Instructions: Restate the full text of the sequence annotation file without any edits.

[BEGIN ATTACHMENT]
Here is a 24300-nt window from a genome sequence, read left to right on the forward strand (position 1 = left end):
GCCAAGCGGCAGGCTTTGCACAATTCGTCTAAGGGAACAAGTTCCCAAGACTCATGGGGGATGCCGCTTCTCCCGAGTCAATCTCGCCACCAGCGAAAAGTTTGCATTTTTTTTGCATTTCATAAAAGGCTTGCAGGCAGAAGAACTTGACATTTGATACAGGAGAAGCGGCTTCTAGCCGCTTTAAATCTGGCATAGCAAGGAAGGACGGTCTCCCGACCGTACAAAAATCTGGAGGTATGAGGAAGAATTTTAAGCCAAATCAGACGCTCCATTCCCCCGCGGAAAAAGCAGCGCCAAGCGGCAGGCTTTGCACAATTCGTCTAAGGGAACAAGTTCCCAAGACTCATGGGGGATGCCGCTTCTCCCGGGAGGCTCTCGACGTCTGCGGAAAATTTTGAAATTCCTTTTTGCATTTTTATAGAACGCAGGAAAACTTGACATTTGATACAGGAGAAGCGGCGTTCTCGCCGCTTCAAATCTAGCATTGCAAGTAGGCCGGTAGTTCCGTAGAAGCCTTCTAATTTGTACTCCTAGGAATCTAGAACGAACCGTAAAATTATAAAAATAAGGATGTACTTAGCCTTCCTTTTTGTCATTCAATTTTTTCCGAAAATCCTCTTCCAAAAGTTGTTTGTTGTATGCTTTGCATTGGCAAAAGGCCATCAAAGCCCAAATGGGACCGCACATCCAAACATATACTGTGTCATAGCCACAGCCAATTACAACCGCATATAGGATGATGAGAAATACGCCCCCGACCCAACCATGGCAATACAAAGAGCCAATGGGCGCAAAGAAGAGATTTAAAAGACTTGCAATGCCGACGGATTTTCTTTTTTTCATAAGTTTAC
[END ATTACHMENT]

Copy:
Here is a 24300-nt window from a genome sequence, read left to right on the forward strand (position 1 = left end):
GCCAAGCGGCAGGCTTTGCACAATTCGTCTAAGGGAACAAGTTCCCAAGACTCATGGGGGATGCCGCTTCTCCCGAGTCAATCTCGCCACCAGCGAAAAGTTTGCATTTTTTTTGCATTTCATAAAAGGCTTGCAGGCAGAAGAACTTGACATTTGATACAGGAGAAGCGGCTTCTAGCCGCTTTAAATCTGGCATAGCAAGGAAGGACGGTCTCCCGACCGTACAAAAATCTGGAGGTATGAGGAAGAATTTTAAGCCAAATCAGACGCTCCATTCCCCCGCGGAAAAAGCAGCGCCAAGCGGCAGGCTTTGCACAATTCGTCTAAGGGAACAAGTTCCCAAGACTCATGGGGGATGCCGCTTCTCCCGGGAGGCTCTCGACGTCTGCGGAAAATTTTGAAATTCCTTTTTGCATTTTTATAGAACGCAGGAAAACTTGACATTTGATACAGGAGAAGCGGCGTTCTCGCCGCTTCAAATCTAGCATTGCAAGTAGGCCGGTAGTTCCGTAGAAGCCTTCTAATTTGTACTCCTAGGAATCTAGAACGAACCGTAAAATTATAAAAATAAGGATGTACTTAGCCTTCCTTTTTGTCATTCAATTTTTTCCGAAAATCCTCTTCCAAAAGTTGTTTGTTGTATGCTTTGCATTGGCAAAAGGCCATCAAAGCCCAAATGGGACCGCACATCCAAACATATACTGTGTCATAGCCACAGCCAATTACAACCGCATATAGGATGATGAGAAATACGCCCCCGACCCAACCATGGCAATACAAAGAGCCAATGGGCGCAAAGAAGAGATTTAAAAGACTTGCAATGCCGACGGATTTTCTTTTTTTCATAAGTTTAC